KANSAS CITY, Mo. — The Kansas City, Missouri, City Council voted to approve a resolution that will designate a $50 million bond funding for affordable housing to the Housing Trust Fund.
The resolution passed out of committee with four votes and a recommendation for Council to pass.
The resolution was written by KC Tenants leaders and is sponsored by council members Melissa Robinson, Andrea Bough, Eric Bunch and KCMO Mayor Quinton Lucas.
The Neighborhood Planning Committee unanimously passed a resolution Wednesday to make certain if voters approve a $50 million bond issue, the money would be sent to the Housing Trust Fund.
Question 2 on the November ballot in KCMO asks voters to approve issuing $50 million in general obligation bonds to fund affordable housing and remove blight.
“Together we can ensure every person in our city is housed, fed, and given access to the resources needed to have a healthy, safe and joyful life,” a KC Tenants member said.
Members of KC Tenants shared stories and the hardships of lives derailed by the homeless and by housing too expensive to afford.
“It wasn’t long before I found myself homeless and couch surfing for six months before I could no longer afford an apartment in midtown,” one member of KC Tenants told councilmembers.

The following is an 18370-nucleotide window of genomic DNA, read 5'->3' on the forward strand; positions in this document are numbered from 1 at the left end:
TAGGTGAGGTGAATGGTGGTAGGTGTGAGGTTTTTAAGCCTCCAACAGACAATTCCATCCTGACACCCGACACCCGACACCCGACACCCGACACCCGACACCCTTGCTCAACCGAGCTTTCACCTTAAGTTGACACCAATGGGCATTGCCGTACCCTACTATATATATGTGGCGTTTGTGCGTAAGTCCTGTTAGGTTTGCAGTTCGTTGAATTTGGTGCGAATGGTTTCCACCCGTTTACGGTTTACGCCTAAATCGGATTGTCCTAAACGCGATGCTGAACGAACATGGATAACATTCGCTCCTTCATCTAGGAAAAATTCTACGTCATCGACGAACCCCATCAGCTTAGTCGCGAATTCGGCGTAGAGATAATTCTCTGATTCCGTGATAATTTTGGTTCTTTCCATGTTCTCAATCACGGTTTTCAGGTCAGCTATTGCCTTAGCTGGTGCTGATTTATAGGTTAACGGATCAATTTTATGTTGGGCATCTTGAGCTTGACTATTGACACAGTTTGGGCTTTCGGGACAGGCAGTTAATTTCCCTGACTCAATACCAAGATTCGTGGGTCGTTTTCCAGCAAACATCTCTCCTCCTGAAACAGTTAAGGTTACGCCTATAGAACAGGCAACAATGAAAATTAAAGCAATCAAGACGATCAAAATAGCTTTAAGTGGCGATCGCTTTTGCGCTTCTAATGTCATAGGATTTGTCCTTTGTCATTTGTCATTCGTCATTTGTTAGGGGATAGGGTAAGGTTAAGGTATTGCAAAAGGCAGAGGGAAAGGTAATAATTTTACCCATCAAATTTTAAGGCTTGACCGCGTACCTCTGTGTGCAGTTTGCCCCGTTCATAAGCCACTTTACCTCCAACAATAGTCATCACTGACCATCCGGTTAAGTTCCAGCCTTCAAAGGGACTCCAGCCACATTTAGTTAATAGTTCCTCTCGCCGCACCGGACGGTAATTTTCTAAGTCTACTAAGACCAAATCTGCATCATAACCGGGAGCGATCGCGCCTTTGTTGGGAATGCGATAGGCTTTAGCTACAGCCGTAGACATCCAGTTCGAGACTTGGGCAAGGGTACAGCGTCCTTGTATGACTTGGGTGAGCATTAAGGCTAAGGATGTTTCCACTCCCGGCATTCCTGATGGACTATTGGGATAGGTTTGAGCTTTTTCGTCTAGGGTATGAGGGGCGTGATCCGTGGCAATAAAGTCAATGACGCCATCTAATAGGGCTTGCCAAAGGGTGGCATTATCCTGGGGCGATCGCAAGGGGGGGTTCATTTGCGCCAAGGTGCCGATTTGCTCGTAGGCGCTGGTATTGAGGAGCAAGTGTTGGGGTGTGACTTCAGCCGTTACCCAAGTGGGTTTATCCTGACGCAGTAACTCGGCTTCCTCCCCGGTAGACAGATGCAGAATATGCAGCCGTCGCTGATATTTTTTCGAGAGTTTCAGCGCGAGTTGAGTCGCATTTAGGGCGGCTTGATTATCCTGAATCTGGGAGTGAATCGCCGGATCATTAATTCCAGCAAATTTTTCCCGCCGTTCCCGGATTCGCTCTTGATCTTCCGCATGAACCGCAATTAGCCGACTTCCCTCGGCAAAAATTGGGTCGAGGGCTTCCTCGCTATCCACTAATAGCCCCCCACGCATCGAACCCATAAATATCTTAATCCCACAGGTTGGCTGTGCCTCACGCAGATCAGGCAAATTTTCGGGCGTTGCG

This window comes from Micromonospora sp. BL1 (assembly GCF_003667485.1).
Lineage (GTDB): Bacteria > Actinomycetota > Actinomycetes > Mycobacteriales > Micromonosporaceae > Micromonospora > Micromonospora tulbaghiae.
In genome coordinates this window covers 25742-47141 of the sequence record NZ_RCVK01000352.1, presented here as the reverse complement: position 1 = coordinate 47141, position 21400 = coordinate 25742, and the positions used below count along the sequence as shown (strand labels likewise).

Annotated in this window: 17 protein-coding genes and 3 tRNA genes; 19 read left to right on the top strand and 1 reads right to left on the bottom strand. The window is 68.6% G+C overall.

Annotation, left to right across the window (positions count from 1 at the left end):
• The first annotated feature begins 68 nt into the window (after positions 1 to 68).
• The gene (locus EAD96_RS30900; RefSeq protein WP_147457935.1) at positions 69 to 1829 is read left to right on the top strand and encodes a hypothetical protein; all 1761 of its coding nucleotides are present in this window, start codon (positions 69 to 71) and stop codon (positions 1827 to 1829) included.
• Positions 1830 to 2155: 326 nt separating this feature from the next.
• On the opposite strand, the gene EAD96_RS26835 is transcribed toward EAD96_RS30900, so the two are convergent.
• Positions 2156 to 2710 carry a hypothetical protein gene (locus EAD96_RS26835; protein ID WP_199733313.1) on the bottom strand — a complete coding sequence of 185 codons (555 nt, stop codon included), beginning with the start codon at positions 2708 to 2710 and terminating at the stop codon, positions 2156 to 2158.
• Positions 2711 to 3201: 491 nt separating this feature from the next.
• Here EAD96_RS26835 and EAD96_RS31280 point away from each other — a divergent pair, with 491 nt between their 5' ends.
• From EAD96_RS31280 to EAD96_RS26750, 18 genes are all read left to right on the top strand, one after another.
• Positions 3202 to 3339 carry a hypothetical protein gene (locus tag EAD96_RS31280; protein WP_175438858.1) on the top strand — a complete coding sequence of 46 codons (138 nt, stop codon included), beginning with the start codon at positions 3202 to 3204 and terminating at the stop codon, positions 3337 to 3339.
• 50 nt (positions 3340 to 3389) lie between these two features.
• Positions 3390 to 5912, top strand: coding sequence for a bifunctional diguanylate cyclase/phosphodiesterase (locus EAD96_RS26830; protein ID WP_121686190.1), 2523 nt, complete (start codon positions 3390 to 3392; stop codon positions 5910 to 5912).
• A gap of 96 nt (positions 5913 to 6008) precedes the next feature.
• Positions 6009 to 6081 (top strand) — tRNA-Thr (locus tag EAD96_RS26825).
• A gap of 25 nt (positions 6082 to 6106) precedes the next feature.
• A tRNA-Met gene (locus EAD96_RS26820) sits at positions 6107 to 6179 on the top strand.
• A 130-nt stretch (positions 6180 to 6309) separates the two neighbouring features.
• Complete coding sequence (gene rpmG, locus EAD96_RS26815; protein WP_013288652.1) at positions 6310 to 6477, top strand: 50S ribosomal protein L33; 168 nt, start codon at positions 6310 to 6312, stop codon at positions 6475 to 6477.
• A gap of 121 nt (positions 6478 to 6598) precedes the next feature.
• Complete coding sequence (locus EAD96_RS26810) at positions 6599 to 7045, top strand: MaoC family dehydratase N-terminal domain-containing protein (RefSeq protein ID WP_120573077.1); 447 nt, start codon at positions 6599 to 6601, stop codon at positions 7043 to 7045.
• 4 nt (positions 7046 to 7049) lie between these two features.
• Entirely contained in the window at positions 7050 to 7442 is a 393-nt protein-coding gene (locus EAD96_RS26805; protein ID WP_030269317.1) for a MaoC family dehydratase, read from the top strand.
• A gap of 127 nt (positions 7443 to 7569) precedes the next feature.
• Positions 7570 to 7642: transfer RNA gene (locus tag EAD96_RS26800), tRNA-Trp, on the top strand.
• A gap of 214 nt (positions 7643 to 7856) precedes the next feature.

Councilwoman Robinson and leaders with KC Tenants said the money, if approved, will help those at or below 30% of the Area Median Income (AMI) find housing they can afford.
“Looking at individuals that make about $18,000 a year or so, they don’t make enough to receive a subsidy or subsidized housing from the Housing Authority,” Robinson said. "But they also can’t afford market rate rent, so we're looking at individuals that can afford about $600 or so for an apartment.”
Duncan added that 30% AMI is around $500 for a one-bedroom versus the 60% AMI, which is $1,200 for a one-bedroom.
KC Tenant leaders and Robinson tell KSHB 41 News that forwarding this resolution to the City Council is a great first step in fixing the housing crisis.
“If we have individuals who are working, who are living, who are being productive in this city, then we have a stronger city, and so this is a great deep need that we need to prioritize,” Robinson said.